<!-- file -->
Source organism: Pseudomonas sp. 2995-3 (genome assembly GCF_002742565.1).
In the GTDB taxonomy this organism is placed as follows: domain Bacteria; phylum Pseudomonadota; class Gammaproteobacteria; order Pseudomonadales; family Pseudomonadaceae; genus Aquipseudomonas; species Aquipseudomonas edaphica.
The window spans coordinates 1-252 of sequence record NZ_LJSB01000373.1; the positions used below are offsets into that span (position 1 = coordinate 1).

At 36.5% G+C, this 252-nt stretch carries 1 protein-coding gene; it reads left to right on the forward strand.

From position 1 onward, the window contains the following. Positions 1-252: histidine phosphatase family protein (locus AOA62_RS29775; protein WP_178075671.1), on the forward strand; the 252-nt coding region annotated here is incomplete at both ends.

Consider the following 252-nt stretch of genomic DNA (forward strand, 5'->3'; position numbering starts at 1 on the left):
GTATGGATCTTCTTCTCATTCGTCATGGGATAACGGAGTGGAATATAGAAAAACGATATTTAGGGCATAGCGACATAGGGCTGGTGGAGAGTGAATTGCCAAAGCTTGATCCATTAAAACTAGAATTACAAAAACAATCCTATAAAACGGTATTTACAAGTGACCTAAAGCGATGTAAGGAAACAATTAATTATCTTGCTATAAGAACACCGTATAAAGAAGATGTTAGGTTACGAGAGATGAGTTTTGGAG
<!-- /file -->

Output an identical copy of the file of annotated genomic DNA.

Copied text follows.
Source organism: Pseudomonas sp. 2995-3 (genome assembly GCF_002742565.1).
In the GTDB taxonomy this organism is placed as follows: domain Bacteria; phylum Pseudomonadota; class Gammaproteobacteria; order Pseudomonadales; family Pseudomonadaceae; genus Aquipseudomonas; species Aquipseudomonas edaphica.
The window spans coordinates 1-252 of sequence record NZ_LJSB01000373.1; the positions used below are offsets into that span (position 1 = coordinate 1).

At 36.5% G+C, this 252-nt stretch carries 1 protein-coding gene; it reads left to right on the forward strand.

From position 1 onward, the window contains the following. Positions 1-252: histidine phosphatase family protein (locus AOA62_RS29775; protein WP_178075671.1), on the forward strand; the 252-nt coding region annotated here is incomplete at both ends.

Consider the following 252-nt stretch of genomic DNA (forward strand, 5'->3'; position numbering starts at 1 on the left):
GTATGGATCTTCTTCTCATTCGTCATGGGATAACGGAGTGGAATATAGAAAAACGATATTTAGGGCATAGCGACATAGGGCTGGTGGAGAGTGAATTGCCAAAGCTTGATCCATTAAAACTAGAATTACAAAAACAATCCTATAAAACGGTATTTACAAGTGACCTAAAGCGATGTAAGGAAACAATTAATTATCTTGCTATAAGAACACCGTATAAAGAAGATGTTAGGTTACGAGAGATGAGTTTTGGAG